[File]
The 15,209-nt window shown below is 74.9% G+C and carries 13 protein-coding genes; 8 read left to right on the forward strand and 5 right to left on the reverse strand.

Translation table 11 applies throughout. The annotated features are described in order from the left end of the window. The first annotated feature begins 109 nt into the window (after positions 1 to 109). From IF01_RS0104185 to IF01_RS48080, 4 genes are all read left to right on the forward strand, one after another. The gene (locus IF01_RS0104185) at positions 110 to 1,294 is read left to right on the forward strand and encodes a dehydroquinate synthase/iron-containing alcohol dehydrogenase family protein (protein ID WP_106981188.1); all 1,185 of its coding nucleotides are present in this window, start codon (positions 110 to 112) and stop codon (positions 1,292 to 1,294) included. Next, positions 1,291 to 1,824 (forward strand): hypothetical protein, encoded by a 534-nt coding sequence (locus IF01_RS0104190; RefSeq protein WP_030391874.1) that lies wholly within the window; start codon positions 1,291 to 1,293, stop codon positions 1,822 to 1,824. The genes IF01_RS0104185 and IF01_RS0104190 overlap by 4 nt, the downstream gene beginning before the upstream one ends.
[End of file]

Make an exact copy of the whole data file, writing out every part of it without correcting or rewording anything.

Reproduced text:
The 15,209-nt window shown below is 74.9% G+C and carries 13 protein-coding genes; 8 read left to right on the forward strand and 5 right to left on the reverse strand.

Translation table 11 applies throughout. The annotated features are described in order from the left end of the window. The first annotated feature begins 109 nt into the window (after positions 1 to 109). From IF01_RS0104185 to IF01_RS48080, 4 genes are all read left to right on the forward strand, one after another. The gene (locus IF01_RS0104185) at positions 110 to 1,294 is read left to right on the forward strand and encodes a dehydroquinate synthase/iron-containing alcohol dehydrogenase family protein (protein ID WP_106981188.1); all 1,185 of its coding nucleotides are present in this window, start codon (positions 110 to 112) and stop codon (positions 1,292 to 1,294) included. Next, positions 1,291 to 1,824 (forward strand): hypothetical protein, encoded by a 534-nt coding sequence (locus IF01_RS0104190; RefSeq protein WP_030391874.1) that lies wholly within the window; start codon positions 1,291 to 1,293, stop codon positions 1,822 to 1,824. The genes IF01_RS0104185 and IF01_RS0104190 overlap by 4 nt, the downstream gene beginning before the upstream one ends.